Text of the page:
Sunday, June 25, 2017

Moving into the trot

Now that we have developed the walk, it is time to move on to the trot. Same principals apply, we want the horse moving forward with freedom of movement in a balanced and relaxed way of going. We will still be looking for the overstep in their stride and something else we will be looking for is that the legs on the diagonal are moving in hamony with each other. What does that mean?

When looking at pictures of horses moving at the trot, not only will there be overstep and sometime overreaching, (see photo below) but if you were to draw a line thru the cannon bone of the front leg and hind leg in the air- they should be parallel. If the front leg is in front of the parallel and going to be on the ground before the hind leg, the horse is heavy on the forehand. This is often paired with the horse having No overstep. This is typical as the horse hasn't learned how to move properly yet and if you look at them, most of their weight is in their front end anyways.



Developing the walk, we taught the horse to reach up under them with their hind legs and use their rear end more, engaging it and pushing themselves forward. With their hind legs coming up under them, it allows their front end to become lighter. Think of it like a teeter totter. If you're sitting in the middle and you want the board behind you to go down (rear end coming up under you) the board in front of you (the horses front end) will obviously go up making the horse lighter and more forward. In the photo of Kat, although he is built slightly downhill, he is moving in such a way that his withers are actully a touch higher than his rear end.

It is important to remember to be fair to the horse here. Their muscles are in development and they won't be able to hold this frame and way of moving for long. At first you may get a couple of strides at best in either direction. One reason is because 1) the horse is trying to figure out what you're asking them to do and 2) because they aren't used to actually doing it. We are trying to develop *New* muscle memory in their way of going. It takes time. Compare it to your own riding. Think about where you were at when you fist started and how far you've come to where you're at today. Think about the different muscles you use and how they remind us we weren't using them when we took a week or two off from riding.

Part of long line work is being able to take up contact and to remain soft and following when needed. Long line work is similar to riding. Same cues with your hands and reins, you're just on the ground, not in the saddle. If you have done ground work and lunging with your horse, they will be familiar with you asking for different gaits. As you ask them to move forward into the trot you will also take up contact. You're asking them to move up into the bridle and giving them a reference point of where they need to be.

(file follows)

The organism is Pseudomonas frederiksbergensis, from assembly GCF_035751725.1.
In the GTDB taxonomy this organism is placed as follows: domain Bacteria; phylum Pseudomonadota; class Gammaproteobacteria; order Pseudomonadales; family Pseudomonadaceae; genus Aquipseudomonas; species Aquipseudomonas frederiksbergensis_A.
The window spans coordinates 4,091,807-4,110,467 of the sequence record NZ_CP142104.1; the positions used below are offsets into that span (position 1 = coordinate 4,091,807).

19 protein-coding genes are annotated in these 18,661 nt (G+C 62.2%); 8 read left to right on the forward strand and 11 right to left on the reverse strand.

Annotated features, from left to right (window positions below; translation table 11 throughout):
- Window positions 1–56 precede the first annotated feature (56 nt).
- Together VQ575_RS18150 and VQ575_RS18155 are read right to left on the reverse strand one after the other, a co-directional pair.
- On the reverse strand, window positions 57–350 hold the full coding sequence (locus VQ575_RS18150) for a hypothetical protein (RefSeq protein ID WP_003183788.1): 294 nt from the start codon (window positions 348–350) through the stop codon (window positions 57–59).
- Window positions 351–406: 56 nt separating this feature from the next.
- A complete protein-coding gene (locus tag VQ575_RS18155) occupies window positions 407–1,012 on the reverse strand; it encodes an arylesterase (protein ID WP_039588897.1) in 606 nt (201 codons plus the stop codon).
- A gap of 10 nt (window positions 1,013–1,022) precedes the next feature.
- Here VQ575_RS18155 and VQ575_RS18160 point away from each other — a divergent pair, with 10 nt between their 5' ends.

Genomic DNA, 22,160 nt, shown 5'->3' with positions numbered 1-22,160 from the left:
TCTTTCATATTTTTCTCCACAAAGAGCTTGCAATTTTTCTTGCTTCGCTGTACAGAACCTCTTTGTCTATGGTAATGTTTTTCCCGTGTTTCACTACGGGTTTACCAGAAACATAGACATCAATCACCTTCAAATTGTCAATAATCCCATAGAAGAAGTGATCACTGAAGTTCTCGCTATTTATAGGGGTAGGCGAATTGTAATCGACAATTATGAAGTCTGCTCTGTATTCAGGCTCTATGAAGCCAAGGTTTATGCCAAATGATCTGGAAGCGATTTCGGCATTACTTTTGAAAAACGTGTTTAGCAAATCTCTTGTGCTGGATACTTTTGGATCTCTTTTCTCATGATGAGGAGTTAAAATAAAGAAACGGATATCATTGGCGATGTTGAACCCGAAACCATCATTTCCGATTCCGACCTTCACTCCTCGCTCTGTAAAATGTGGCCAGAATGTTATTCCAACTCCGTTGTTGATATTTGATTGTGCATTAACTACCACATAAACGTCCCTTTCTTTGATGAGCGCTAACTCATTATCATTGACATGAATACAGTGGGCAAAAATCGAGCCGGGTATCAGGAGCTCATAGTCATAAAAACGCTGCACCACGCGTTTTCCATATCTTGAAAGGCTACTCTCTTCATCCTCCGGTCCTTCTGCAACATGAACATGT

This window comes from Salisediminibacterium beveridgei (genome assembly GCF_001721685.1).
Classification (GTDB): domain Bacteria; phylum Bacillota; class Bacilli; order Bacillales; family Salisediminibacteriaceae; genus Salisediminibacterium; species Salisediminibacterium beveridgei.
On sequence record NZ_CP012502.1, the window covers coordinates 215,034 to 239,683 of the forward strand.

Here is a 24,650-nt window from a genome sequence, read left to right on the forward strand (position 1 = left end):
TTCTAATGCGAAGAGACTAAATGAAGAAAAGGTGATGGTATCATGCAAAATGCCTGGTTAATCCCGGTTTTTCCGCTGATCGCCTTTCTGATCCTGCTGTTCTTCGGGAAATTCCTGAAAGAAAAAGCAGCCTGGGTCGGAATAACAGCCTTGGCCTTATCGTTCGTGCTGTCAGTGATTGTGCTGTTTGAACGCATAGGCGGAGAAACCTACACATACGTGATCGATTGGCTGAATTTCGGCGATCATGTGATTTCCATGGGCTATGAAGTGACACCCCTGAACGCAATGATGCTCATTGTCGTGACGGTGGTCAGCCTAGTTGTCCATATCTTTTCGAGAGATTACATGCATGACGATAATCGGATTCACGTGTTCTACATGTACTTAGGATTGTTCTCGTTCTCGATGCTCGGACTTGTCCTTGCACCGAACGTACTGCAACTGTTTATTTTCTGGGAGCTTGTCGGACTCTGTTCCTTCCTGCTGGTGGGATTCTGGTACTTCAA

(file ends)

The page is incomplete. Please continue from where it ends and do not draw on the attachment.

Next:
This part is a balancing act for both of you. The horse finding that *sweet spot* where they are balanced in their movement and for you, where you know when to use a little more rein to bring them back, voice and body language to push them forward or when to praise them for doing it right and leave them alone otherwise. Too much of one, not enough of the other and some days it will feel like you're never going to get there. It won't happen overnight and some days it takes more to get it than others. It's not a race and keep in mind, you're just setting up the base of things to come later on.

Sunday, February 12, 2017

Sweet perfection

Last night I put my pony in long lines. I haven't driven him much or really worked him either in a long time. I think we've driven a whopping total of twice since the end of last summer. I pulled his old harness out and wrapped his legs since I couldn't find his boots right off, grabbed my lines and out to the round pen we went.

He wanted to start out by tearing around like a little maniac, but I wasn't having it. Since Aruba spoiled me with a horse that walks out a few laps to loosen up and then picked up the trot, I've switched over to that way of thinking for getting my horses going. It's so much nicer, seriously.

After he walked a bit in both directions and loosened up, I asked him to pick up a trot. He was right there and responded nicely, going into a beautifully balanced working trot. I let him go for a bit before asking him to really pick it up and give me an extended trot. Kat obliged and just rolled into it.

After a few times around, I signaled him for a regular working trot, then to slow down a little more in a collected trot. Again, he did what I asked without a fuss. I asked for a stop, walk forward, a few serpentines and changing direction. Picked up the trot, did a bit of collection, extension, then collection and called it good. My little man was a.w.e.s.o.m.e. in his work. For not having done anything in a while, its good to know he remembers everything. Any wonder why I love him?